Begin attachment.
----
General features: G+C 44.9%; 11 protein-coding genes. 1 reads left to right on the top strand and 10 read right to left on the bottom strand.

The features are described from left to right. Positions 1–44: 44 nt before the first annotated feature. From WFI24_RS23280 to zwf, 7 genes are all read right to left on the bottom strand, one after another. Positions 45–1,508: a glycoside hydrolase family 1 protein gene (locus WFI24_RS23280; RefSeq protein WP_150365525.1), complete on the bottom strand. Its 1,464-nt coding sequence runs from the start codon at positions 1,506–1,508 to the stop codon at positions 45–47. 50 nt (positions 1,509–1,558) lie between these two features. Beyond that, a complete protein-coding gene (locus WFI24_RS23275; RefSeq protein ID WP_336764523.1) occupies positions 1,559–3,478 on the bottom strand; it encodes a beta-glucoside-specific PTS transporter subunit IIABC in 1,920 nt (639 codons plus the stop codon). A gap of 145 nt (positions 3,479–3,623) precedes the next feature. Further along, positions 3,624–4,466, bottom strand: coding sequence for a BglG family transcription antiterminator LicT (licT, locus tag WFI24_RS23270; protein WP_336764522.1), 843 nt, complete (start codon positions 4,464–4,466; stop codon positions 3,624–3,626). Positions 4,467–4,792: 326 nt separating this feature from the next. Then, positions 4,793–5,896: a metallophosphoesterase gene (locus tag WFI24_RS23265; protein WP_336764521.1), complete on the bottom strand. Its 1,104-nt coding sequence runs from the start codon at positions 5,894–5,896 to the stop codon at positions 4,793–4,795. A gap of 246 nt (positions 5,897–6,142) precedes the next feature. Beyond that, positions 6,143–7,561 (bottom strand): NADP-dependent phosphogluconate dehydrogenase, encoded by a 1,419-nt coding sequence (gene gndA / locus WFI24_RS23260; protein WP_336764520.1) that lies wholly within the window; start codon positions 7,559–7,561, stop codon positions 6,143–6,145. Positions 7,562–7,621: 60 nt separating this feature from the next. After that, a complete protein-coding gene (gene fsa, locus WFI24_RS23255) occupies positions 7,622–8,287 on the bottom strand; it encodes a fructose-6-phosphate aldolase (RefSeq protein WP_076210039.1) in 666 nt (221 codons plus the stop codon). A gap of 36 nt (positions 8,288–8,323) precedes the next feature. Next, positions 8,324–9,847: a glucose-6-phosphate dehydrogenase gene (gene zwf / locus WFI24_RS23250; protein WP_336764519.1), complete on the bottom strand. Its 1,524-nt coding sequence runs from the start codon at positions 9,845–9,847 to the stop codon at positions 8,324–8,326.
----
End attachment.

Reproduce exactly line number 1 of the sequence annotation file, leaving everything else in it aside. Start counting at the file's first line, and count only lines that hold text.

General features: G+C 44.9%; 11 protein-coding genes. 1 reads left to right on the top strand and 10 read right to left on the bottom strand.